This was the sunrise on the day after my mother died. She died on the 23rd April 2018, two days before her birthday and the day before the anniversary of my father’s death.
All who knew her were struck by the courage she showed in her last two years, after her diagnosis with advanced cancer, and by the fact that she never complained, not even during the two six-month courses of chemotherapy that she underwent.
She lived alone and independently in a detached unit at a retirement centre until the last three weeks of her life, when my husband and I went to stay with her to take care for her. We were so privileged to be able to do this. A friend kindly looked after our home and animals while we were away.
Even during the last weeks of her life, unable to eat without vomiting because of pressure from the build-up of abdominal fluid, and frustrated as her energy was sapped, she remained defiant. On Palm Sunday, only four weeks before her death, she participated in a recital given by the choir she had retired from leading in October last year, and gave three short readings in a voice as strong and clear as ever. Her determination was incredible. She showed more concern for others than for herself, for example, expressing more anxiety about my husband’s recent shoulder surgery than her own illness.
At the memorial celebrating her life, many paid tribute to her vibrant personality, feisty yes, but full of fun. After retiring, when my parents moved to the south coast, my mother started a choir at a retirement centre, devising entertaining shows over a period of 25 years that were popular with a wide audience, and she encouraged members to have fun, be professional, and realise their full potential.
She was reluctant to let go of life. She was the first to say, even in the face of her illness, that compared to many she was very fortunate and she had been lucky to lead such an interesting life. She had trained at drama school in England in her youth, and after moving to South Africa, taught speech and drama for many years as well as performing in or directing many amateur theatre productions until her retirement. She also worked for the SPCA, where she had begun by working in the kennels for strays and also as inspector, and then became chairperson of the management committee. Thereafter she worked as a volunteer fundraiser for a non-profit organisation for people with physical disabilities, later chairing its management committee. In addition to the theatre, she loved animals and nature, and she and my late father, an entomologist, were never happier than when off camping in the bush.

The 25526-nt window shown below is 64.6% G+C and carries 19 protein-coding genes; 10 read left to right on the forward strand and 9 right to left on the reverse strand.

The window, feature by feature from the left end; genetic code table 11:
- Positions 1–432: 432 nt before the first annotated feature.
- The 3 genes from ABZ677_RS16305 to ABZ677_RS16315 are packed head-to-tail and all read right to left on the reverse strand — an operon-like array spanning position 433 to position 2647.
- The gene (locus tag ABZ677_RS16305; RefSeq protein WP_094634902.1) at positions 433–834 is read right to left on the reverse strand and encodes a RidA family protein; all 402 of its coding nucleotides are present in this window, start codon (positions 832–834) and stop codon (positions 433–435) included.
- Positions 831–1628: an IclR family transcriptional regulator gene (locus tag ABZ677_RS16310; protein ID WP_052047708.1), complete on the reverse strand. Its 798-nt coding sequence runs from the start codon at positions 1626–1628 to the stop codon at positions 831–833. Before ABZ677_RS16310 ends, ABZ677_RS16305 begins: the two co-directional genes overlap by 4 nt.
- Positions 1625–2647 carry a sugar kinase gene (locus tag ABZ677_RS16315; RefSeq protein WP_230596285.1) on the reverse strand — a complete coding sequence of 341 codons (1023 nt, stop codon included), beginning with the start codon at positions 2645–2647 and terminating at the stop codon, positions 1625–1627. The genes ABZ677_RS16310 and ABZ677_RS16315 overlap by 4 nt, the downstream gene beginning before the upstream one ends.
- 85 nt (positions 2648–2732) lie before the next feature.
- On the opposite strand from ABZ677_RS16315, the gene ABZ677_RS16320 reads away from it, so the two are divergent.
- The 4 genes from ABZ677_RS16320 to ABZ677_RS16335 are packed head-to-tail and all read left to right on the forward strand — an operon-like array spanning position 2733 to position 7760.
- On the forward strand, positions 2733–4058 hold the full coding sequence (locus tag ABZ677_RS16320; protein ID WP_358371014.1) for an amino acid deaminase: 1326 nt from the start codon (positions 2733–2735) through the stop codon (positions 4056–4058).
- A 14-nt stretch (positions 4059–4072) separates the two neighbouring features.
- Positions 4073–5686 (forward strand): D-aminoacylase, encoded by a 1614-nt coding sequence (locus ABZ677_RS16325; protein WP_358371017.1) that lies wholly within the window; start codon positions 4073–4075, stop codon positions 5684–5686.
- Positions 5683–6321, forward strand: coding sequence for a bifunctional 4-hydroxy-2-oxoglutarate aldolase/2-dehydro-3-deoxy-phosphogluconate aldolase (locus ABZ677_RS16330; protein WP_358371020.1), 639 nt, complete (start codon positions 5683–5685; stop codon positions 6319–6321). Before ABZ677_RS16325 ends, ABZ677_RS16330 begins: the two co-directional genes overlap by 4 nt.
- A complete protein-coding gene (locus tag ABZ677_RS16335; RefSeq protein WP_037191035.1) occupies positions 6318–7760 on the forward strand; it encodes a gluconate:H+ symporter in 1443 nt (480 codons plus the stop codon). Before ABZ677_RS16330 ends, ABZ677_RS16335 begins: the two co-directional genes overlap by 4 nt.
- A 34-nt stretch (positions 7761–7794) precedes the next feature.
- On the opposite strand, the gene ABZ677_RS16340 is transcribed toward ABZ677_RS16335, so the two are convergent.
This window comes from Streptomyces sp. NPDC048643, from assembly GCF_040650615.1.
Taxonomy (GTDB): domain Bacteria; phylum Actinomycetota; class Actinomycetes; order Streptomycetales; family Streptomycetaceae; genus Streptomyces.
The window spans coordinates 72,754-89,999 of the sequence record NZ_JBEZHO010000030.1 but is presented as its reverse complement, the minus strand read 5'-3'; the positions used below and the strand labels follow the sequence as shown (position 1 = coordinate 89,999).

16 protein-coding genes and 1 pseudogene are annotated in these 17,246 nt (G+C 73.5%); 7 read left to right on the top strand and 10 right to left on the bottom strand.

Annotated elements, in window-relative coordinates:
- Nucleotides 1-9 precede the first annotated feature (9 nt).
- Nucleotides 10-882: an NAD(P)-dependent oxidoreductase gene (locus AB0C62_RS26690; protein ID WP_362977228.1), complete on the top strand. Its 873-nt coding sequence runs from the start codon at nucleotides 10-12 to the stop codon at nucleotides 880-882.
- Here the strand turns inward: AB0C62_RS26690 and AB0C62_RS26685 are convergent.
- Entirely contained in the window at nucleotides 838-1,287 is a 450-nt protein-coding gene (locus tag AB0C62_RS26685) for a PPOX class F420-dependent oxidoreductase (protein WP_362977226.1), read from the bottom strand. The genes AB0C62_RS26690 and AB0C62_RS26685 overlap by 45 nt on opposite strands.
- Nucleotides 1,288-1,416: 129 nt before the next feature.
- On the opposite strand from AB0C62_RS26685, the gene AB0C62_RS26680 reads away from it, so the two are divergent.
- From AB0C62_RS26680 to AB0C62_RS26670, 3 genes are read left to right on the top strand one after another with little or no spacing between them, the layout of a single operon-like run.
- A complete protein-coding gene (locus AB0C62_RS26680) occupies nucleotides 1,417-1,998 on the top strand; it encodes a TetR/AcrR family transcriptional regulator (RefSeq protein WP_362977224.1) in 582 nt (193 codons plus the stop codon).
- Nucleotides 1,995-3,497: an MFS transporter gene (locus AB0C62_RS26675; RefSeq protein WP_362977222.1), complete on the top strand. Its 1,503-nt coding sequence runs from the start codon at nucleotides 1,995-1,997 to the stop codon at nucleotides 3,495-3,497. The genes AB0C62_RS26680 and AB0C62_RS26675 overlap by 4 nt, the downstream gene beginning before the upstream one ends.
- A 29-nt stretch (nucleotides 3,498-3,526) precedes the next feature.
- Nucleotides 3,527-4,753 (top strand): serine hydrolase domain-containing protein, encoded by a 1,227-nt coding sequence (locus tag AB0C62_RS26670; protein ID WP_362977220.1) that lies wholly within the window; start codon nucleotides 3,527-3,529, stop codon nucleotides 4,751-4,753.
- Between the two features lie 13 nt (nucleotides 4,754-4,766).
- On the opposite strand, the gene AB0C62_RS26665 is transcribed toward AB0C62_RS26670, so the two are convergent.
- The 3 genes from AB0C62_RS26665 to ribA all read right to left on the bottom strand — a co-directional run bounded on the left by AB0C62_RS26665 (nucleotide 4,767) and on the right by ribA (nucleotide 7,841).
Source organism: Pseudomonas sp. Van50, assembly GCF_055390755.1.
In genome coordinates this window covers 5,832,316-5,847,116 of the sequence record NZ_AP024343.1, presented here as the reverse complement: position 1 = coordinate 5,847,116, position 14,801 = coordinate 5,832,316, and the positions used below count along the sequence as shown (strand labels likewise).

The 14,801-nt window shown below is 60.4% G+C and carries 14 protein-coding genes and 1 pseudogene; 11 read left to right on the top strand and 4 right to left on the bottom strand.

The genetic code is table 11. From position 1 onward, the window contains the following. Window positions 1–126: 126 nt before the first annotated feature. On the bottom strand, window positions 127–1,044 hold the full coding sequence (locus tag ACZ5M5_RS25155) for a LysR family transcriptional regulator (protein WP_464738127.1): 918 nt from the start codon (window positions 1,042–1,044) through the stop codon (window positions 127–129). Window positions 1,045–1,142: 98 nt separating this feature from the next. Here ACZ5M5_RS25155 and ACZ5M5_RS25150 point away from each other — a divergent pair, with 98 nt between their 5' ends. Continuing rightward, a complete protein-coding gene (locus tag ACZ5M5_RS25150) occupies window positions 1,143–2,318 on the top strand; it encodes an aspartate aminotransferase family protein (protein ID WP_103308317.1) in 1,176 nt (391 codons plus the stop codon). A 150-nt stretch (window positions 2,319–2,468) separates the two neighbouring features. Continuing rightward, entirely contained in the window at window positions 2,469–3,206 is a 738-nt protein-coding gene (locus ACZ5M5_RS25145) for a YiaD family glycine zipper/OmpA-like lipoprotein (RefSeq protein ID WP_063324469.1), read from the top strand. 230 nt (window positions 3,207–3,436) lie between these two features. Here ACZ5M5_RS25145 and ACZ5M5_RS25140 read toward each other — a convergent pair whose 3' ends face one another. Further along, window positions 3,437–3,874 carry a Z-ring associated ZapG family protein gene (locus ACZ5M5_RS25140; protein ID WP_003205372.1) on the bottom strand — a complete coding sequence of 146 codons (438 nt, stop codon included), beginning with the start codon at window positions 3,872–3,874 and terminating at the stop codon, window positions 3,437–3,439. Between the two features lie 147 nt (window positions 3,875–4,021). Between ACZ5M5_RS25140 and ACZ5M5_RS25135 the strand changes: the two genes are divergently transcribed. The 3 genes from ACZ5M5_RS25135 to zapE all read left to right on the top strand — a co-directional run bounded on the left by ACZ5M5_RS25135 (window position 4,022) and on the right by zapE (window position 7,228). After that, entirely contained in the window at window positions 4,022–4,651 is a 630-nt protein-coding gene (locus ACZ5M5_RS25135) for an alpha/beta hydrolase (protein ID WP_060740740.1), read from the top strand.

Another sunrise, photographed by my father back in the winter of 1974, when he and my mother went on an adventurous camping trip with a group of friends through parts of Botswana. In this photo taken at Shakawe on the banks of the Okavango River, my mother is waiting for the sun to rise enough to thaw the gas that has frozen in the gas cylinder so they can boil the kettle to make tea.
In the end my mother had to let go of life. My sister, my husband and I were with her when she looked directly at us and waved her hand in farewell as she mouthed ‘bye’ just before her consciousness started receding. It was hard to watch her go. We miss her now.
But she has been released from the cancer that she endured so resolutely. She had a long and rewarding life. She valued the kindness of friends and of strangers in her last years, including the care and compassion from the people at the local hospice who supported us all immeasurably.
Below is the text of a handwritten note that we found in my mother’s notebook that she kept next to her chair. It truly is something she lived by.
You are not responsible for everything that happens to you, but you are in charge of how you react to what life brings.
In ill health you can become a constant complainer, or you can endure with courage, and concentrate on what strength you still have and not on what you have lost.
I was not able to participate in the blogosphere in the last weeks of my mother’s life and in the fortnight following her death. I hope to resume posting regularly and reconnecting with other bloggers in the coming days.
Posted by Carol